All suspected cases of African horse sickness in equine animals must be investigated and appropriate measures in accordance with the Regulation (EU) 2016/429 (“Animal Health Law”) and the rules for the prevention and control of certain diseases laid down in Commission Delegated Regulation (EU) 2020/687, including in particular its Annex III, have to be taken in case of confirmation.
Notification and reporting
In accordance with Commission Implementing Regulation (EU) 2020/2002 Member States shall notify the Commission and the other Member States of confirmation of any outbreak in their territory of African horse sickness. Member States shall also provide annual reports to the Commission and to the other Member States on the detection of African horse sickness.
The data shall be submitted electronically via the Animal Disease Information System (ADIS).
Description of the disease
African horse sickness (AHS) is a noncontagious viral disease affecting all species of equidae. It is caused by one or more of the nine different serotypes of an orbivirus of the family Reoviridae. The disease is characterised by alterations in respiratory and circulatory functions. While the disease is usually fatal in horses, other equine species and their crossbreds may display only mild clinical signs. AHS does not affect humans, but may affect dogs.
Transmission - Because AHS is transmitted by at least two species of Culicoides midges, its occurrence is also affected by the seasonal changes in climatic and environmental conditions of the vector's habitat.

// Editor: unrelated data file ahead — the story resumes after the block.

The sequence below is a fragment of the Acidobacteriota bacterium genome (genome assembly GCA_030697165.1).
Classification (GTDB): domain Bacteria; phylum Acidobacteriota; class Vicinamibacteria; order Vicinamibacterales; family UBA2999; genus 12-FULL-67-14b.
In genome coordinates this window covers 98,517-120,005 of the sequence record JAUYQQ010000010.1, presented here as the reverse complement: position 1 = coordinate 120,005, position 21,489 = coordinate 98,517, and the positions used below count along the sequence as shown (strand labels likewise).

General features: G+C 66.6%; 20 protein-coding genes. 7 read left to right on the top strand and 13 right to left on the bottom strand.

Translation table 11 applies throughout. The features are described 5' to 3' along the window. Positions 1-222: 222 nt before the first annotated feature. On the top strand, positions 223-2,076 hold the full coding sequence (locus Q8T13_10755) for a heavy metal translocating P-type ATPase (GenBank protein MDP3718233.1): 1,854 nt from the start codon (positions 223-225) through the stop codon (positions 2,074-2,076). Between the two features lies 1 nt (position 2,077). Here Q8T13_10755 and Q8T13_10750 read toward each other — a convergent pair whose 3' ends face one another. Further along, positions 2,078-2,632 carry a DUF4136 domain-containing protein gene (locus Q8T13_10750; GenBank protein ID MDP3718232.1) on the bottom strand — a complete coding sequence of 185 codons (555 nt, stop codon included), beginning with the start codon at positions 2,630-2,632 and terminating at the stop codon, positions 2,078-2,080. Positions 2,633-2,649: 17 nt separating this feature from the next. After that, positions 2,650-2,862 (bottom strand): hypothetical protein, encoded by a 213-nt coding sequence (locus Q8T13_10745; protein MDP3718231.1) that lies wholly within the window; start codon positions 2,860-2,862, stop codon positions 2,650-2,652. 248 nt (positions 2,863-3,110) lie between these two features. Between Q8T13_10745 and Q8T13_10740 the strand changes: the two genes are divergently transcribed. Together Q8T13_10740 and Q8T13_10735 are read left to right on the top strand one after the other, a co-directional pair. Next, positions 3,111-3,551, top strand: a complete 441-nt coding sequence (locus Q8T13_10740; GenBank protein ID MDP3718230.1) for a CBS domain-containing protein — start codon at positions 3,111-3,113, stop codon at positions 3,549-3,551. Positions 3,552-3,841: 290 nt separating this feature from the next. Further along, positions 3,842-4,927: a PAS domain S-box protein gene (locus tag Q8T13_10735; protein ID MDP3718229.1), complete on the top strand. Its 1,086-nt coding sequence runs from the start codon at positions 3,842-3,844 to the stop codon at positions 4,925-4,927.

Occurrence - All serotypes of AHS virus occur in eastern and southern Africa; this distribution reflects that of zebra, but also of the African donkey, which cycle the virus asymptomatically. In West Africa AHS serotype 9, 7 and 2 are found. Examples of the occasional outbreaks that have occurred outside sub-Saharan Africa are the pandemic in certain countries of the Middle East up to India and Turkey (1959-1961), the outbreaks in Spain (serotype 9, 1966) and the epidemic caused by serotype 4 in Spain (1987-1990), Portugal (1989) and Morocco (1989).
In 2019, outbreaks of AHS occurred in Thailand and subsequently in Malaysia. On this occasion, the Regional Representation of OIE has prepared a set of information documents and has recorded a number of events that may assist in preparing the required contingency plans.
Laboratory diagnosis of AHS, based on the identification of infectious virus, virus nucleic acid, viral antigens or specific antibodies, is of great importance, as the characteristic clinical signs and lesions can be confused with those of other diseases.
It is a listed disease according to the World Organisation for Animal Health (OIE). This means it is a transmissible disease that has the potential for very serious and rapid spread, irrespective of national borders, that is of serious socio-economic consequence and that is of major importance in the international trade in animals and germinal products.
During its 80th General Session, the World Assembly of Delegates of the OIE adopted Resolution No. 19 adding African horse sickness (AHS) to the list of diseases for which status is officially recognised by the OIE in accordance to the relevant provisions of the Terrestrial Code. According to Resolution No. 19 adopted during the 82nd General Session in May 2014, all current EU Member States are included in the list of African Horse Sickness free Member Countries of OIE.